Cardiovascular Catheterization


Located on the sixth floor of HSHS St. Mary’s Hospital, three cardiovascular catheterization labs are digitally connected to the Prairie Heart Institute in Springfield. This means that Prairie Cardiovascular physicians performing procedures at HSHS St. Mary’s can quickly and conveniently consult directly with their peers in Springfield.

Common procedures performed in the lab include:

  • pacemaker insertions

  • diagnostic catheterizations

Cardiac catheterizations are used to identify blockages in the arteries leading to the heart. At St. Mary’s, these procedures can be performed through the radial artery in the wrist, which improves patient mobility post-procedure, or through an artery in the groin. Your physician will determine the best approach for you based on your individual anatomy and medical history.

If a blockage is identified during the catheterization, an interventional cardiology procedure can often be performed at here at St. Mary’s to treat it.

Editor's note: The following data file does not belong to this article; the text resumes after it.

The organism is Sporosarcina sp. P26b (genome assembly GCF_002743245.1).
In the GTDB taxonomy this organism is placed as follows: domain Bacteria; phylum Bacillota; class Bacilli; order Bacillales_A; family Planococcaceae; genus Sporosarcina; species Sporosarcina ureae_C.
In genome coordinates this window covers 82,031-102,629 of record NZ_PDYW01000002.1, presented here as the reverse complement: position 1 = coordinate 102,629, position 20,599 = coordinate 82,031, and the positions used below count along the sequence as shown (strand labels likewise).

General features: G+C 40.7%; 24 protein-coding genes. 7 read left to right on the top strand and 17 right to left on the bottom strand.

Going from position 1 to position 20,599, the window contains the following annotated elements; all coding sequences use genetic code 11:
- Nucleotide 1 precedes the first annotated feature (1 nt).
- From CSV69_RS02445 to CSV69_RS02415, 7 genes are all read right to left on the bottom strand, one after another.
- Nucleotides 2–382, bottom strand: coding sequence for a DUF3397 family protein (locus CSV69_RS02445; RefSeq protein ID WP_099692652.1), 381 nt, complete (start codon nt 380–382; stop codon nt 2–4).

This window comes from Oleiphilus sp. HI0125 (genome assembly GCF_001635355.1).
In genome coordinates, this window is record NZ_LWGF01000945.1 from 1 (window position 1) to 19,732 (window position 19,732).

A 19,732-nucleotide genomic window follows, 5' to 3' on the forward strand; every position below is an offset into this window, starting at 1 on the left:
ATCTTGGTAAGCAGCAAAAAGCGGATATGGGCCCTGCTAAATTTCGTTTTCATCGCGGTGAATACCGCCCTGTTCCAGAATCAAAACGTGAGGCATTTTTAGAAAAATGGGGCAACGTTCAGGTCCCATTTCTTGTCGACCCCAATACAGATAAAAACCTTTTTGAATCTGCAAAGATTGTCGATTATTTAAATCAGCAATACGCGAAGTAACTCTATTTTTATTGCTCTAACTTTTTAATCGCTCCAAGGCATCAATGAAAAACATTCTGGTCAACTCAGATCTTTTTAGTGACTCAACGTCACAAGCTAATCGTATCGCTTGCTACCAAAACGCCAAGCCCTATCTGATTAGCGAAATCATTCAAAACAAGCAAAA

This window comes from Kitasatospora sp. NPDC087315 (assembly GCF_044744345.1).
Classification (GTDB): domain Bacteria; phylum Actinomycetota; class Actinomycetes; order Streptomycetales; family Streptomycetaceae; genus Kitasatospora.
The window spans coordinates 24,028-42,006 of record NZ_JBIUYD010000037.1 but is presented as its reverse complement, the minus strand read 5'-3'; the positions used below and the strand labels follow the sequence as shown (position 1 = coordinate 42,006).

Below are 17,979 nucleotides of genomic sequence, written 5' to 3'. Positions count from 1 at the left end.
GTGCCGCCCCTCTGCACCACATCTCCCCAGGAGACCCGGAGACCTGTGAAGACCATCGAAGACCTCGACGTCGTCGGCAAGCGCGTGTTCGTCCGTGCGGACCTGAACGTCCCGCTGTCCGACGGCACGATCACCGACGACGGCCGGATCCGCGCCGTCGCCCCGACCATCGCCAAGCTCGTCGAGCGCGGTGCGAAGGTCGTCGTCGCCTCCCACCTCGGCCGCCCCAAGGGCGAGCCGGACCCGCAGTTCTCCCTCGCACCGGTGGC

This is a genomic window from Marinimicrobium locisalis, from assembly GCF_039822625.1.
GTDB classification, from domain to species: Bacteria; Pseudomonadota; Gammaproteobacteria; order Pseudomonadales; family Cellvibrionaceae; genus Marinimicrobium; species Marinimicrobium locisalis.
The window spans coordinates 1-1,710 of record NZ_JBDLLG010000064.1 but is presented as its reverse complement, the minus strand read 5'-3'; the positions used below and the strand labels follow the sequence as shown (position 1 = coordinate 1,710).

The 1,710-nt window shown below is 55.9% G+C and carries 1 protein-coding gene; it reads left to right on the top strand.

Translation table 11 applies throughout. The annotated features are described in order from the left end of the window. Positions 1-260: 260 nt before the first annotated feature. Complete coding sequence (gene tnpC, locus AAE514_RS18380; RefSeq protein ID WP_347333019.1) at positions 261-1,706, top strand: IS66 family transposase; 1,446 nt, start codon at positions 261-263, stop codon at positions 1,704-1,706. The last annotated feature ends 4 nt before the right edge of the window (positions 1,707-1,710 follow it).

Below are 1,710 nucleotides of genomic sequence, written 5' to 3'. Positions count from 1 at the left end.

Our catheterization lab offers superior image quality at a very low radiation dose and enables cardiologists to better view and treat coronary artery blockages that could contribute to cardiovascular damage and heart attack.

For more information about St. Mary’s cardiac catheterization services, please call 217-464-7584.

Interventional Cardiology


Interventional cardiology is a specialized branch of cardiovascular care that uses minimally invasive techniques to treat various problems in the heart. When you need an interventional procedure, you can take comfort in knowing, that at St. Mary’s, you will be treated by a Prairie cardiologist who has performed similar procedures hundreds of times before.

If a problem is found during your cardiac catheterization, percutaneous coronary intervention (PCI), also called angioplasty, can be performed at St. Mary’s for blockages in blood vessels below the neck. During a PCI procedure, special tubing with an attached deflated balloon is threaded up to the coronary arteries. The balloon is inflated to widen blocked areas in the artery where blood flow has been reduced or stopped. PCI at St. Mary’s also can be combined with stenting to help prop the artery open and decrease the chance of another blockage.

The availability of PCI and stenting at St. Mary’s is a significant benefit to the community. If you arrive in the Emergency Department with a heart attack or if your cardiac catheterization procedure shows a blockage, you do not have to wait to be transferred to a hospital in a different town before receiving the treatment you need. And with cardiac care close to home, saving precious time means saving your precious heart muscle.

To make an appointment or for more information about Interventional Cardiology at St. Mary’s, call (217)-422-6100.